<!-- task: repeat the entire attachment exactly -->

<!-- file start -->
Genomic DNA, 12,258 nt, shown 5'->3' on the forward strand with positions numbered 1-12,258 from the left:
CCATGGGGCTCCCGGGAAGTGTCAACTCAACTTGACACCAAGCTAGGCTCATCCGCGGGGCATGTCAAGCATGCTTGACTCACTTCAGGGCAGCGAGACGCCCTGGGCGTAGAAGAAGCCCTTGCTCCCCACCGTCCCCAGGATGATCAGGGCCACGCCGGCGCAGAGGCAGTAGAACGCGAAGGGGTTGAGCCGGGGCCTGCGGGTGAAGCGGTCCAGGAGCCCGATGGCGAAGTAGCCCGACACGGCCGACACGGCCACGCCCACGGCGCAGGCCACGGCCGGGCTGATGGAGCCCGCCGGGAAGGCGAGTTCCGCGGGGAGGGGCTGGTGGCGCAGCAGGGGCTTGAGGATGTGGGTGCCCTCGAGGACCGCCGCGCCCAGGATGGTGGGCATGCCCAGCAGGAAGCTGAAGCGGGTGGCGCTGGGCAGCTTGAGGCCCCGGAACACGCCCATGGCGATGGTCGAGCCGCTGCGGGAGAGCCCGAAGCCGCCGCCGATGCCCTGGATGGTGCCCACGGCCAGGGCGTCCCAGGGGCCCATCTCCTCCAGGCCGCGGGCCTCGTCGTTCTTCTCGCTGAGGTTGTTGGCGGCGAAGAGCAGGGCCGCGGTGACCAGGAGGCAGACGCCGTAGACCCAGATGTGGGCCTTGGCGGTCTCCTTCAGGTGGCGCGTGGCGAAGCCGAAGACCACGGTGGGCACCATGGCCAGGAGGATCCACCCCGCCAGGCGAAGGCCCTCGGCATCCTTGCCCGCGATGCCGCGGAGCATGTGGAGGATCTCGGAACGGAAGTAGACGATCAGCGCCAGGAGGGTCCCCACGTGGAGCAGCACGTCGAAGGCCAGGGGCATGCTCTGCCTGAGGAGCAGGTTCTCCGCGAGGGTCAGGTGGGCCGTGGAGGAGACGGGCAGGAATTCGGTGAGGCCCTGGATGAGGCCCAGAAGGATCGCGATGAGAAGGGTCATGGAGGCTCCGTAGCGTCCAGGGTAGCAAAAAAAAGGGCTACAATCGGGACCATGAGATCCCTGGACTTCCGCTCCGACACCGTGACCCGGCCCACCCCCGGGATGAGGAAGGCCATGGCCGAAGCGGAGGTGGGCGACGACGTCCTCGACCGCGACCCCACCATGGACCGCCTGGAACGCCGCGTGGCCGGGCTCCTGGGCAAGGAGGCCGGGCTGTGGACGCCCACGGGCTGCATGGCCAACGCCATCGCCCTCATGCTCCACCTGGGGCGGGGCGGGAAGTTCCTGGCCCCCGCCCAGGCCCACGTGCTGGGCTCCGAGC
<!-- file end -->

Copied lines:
Genomic DNA, 12,258 nt, shown 5'->3' on the forward strand with positions numbered 1-12,258 from the left:
CCATGGGGCTCCCGGGAAGTGTCAACTCAACTTGACACCAAGCTAGGCTCATCCGCGGGGCATGTCAAGCATGCTTGACTCACTTCAGGGCAGCGAGACGCCCTGGGCGTAGAAGAAGCCCTTGCTCCCCACCGTCCCCAGGATGATCAGGGCCACGCCGGCGCAGAGGCAGTAGAACGCGAAGGGGTTGAGCCGGGGCCTGCGGGTGAAGCGGTCCAGGAGCCCGATGGCGAAGTAGCCCGACACGGCCGACACGGCCACGCCCACGGCGCAGGCCACGGCCGGGCTGATGGAGCCCGCCGGGAAGGCGAGTTCCGCGGGGAGGGGCTGGTGGCGCAGCAGGGGCTTGAGGATGTGGGTGCCCTCGAGGACCGCCGCGCCCAGGATGGTGGGCATGCCCAGCAGGAAGCTGAAGCGGGTGGCGCTGGGCAGCTTGAGGCCCCGGAACACGCCCATGGCGATGGTCGAGCCGCTGCGGGAGAGCCCGAAGCCGCCGCCGATGCCCTGGATGGTGCCCACGGCCAGGGCGTCCCAGGGGCCCATCTCCTCCAGGCCGCGGGCCTCGTCGTTCTTCTCGCTGAGGTTGTTGGCGGCGAAGAGCAGGGCCGCGGTGACCAGGAGGCAGACGCCGTAGACCCAGATGTGGGCCTTGGCGGTCTCCTTCAGGTGGCGCGTGGCGAAGCCGAAGACCACGGTGGGCACCATGGCCAGGAGGATCCACCCCGCCAGGCGAAGGCCCTCGGCATCCTTGCCCGCGATGCCGCGGAGCATGTGGAGGATCTCGGAACGGAAGTAGACGATCAGCGCCAGGAGGGTCCCCACGTGGAGCAGCACGTCGAAGGCCAGGGGCATGCTCTGCCTGAGGAGCAGGTTCTCCGCGAGGGTCAGGTGGGCCGTGGAGGAGACGGGCAGGAATTCGGTGAGGCCCTGGATGAGGCCCAGAAGGATCGCGATGAGAAGGGTCATGGAGGCTCCGTAGCGTCCAGGGTAGCAAAAAAAAGGGCTACAATCGGGACCATGAGATCCCTGGACTTCCGCTCCGACACCGTGACCCGGCCCACCCCCGGGATGAGGAAGGCCATGGCCGAAGCGGAGGTGGGCGACGACGTCCTCGACCGCGACCCCACCATGGACCGCCTGGAACGCCGCGTGGCCGGGCTCCTGGGCAAGGAGGCCGGGCTGTGGACGCCCACGGGCTGCATGGCCAACGCCATCGCCCTCATGCTCCACCTGGGGCGGGGCGGGAAGTTCCTGGCCCCCGCCCAGGCCCACGTGCTGGGCTCCGAGC